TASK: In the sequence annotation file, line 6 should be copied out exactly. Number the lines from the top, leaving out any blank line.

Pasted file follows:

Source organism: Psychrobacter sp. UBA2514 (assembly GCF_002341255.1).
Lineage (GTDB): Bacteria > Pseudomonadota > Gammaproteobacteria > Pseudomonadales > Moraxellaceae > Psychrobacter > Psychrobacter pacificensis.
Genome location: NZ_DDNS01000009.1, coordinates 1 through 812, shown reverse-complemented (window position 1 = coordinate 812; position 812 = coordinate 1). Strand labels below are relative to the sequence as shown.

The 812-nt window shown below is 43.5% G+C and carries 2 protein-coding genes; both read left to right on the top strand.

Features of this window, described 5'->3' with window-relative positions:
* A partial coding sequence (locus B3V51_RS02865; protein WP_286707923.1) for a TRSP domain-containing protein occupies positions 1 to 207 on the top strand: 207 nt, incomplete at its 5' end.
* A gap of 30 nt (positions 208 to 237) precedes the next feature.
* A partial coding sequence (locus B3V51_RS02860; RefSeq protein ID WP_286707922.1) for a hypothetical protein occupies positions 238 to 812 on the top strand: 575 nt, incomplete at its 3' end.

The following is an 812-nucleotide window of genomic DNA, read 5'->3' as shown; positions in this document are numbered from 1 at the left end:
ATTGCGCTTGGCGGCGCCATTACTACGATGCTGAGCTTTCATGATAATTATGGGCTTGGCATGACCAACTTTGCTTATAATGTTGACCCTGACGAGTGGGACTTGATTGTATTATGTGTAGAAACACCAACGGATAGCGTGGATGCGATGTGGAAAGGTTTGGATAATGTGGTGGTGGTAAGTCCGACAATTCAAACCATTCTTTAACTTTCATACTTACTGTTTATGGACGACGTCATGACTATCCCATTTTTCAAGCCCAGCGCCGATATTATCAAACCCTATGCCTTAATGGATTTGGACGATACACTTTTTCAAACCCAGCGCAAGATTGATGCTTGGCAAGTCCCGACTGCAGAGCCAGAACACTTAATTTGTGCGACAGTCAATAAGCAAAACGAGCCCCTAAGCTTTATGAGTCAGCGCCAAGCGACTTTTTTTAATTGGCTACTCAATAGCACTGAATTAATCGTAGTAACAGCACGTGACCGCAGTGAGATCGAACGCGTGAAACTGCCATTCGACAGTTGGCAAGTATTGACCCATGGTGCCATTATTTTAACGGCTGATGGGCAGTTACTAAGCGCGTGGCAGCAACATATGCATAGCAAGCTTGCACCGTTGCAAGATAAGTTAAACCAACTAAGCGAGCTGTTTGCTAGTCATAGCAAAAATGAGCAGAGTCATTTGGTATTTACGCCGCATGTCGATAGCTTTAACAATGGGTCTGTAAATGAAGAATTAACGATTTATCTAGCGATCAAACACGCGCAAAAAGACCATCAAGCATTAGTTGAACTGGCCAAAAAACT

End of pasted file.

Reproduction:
* A partial coding sequence (locus B3V51_RS02865; protein WP_286707923.1) for a TRSP domain-containing protein occupies positions 1 to 207 on the top strand: 207 nt, incomplete at its 5' end.